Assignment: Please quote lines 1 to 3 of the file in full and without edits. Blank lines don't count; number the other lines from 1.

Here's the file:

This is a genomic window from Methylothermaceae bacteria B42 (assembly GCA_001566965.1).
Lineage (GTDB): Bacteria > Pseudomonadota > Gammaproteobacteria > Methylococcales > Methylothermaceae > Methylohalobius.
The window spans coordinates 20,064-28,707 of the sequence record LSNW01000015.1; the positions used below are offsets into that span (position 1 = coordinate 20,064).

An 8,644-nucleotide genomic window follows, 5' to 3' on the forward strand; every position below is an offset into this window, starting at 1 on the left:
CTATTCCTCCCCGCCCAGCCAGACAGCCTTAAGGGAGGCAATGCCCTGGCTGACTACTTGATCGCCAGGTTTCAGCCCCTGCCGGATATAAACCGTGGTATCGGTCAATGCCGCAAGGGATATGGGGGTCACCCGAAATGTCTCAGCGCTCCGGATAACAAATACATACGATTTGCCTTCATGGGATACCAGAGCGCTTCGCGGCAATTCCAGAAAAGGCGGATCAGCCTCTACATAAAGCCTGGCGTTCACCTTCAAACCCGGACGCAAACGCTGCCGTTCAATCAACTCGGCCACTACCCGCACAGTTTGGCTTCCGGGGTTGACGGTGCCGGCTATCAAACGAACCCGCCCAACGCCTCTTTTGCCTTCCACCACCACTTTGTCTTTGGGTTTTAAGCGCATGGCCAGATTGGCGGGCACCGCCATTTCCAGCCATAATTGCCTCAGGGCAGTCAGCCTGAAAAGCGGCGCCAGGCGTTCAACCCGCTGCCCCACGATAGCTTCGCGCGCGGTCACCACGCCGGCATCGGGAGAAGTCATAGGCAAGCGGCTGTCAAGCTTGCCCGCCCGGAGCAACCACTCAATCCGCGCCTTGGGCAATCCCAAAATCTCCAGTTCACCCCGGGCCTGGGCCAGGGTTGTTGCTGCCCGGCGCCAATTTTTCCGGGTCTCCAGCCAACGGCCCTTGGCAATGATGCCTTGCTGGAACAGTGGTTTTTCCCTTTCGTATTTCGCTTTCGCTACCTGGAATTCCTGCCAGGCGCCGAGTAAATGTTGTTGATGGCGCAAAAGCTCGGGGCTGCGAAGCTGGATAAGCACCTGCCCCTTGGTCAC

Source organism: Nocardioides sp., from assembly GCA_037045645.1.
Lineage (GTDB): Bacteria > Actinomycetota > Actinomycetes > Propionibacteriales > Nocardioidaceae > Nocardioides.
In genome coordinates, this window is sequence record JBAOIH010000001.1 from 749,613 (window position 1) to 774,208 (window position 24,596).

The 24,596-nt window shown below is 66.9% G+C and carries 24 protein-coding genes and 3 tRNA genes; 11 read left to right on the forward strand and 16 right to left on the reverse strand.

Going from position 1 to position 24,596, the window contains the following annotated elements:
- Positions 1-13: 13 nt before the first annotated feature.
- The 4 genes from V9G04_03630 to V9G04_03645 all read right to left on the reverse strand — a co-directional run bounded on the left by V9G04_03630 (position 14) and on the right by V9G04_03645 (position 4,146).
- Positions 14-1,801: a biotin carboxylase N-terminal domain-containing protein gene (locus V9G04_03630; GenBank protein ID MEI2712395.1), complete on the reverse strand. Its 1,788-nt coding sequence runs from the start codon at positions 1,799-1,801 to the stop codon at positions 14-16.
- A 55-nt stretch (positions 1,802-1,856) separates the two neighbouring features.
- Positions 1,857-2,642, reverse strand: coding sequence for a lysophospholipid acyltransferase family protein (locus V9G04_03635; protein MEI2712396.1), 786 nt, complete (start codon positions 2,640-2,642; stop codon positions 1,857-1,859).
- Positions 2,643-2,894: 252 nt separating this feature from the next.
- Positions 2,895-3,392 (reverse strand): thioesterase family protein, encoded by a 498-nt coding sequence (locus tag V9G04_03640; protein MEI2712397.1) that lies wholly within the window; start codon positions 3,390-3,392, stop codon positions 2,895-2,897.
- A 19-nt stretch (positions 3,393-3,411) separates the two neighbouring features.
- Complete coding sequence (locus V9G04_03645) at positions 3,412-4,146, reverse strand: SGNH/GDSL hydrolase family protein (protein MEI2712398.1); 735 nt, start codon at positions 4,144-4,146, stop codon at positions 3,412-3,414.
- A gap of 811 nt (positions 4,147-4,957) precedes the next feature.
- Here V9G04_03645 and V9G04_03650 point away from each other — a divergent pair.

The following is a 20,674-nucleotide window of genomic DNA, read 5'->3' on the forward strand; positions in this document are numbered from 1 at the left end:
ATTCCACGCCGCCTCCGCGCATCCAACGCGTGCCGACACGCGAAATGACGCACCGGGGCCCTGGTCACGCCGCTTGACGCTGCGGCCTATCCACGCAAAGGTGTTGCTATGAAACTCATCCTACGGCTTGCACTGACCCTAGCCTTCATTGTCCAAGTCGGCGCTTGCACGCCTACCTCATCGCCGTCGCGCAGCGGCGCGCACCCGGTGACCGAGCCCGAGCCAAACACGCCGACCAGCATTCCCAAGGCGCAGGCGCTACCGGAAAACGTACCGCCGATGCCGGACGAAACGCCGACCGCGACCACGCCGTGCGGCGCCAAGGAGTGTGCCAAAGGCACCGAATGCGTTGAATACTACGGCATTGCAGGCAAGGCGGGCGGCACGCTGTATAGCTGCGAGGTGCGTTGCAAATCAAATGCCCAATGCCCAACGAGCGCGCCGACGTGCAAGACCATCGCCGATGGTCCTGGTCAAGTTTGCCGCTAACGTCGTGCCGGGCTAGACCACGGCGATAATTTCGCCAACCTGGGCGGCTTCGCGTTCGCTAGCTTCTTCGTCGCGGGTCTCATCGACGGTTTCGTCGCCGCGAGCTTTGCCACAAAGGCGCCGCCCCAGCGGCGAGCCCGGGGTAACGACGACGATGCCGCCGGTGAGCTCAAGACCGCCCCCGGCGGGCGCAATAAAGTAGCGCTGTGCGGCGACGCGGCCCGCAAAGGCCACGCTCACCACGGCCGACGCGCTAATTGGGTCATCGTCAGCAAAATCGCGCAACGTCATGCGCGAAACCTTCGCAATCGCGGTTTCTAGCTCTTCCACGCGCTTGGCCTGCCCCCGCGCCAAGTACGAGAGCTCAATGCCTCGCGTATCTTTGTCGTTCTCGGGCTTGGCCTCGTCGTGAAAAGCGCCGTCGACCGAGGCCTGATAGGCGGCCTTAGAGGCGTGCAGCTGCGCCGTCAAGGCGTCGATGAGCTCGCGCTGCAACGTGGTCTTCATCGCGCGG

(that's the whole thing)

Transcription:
This is a genomic window from Methylothermaceae bacteria B42 (assembly GCA_001566965.1).
Lineage (GTDB): Bacteria > Pseudomonadota > Gammaproteobacteria > Methylococcales > Methylothermaceae > Methylohalobius.
The window spans coordinates 20,064-28,707 of the sequence record LSNW01000015.1; the positions used below are offsets into that span (position 1 = coordinate 20,064).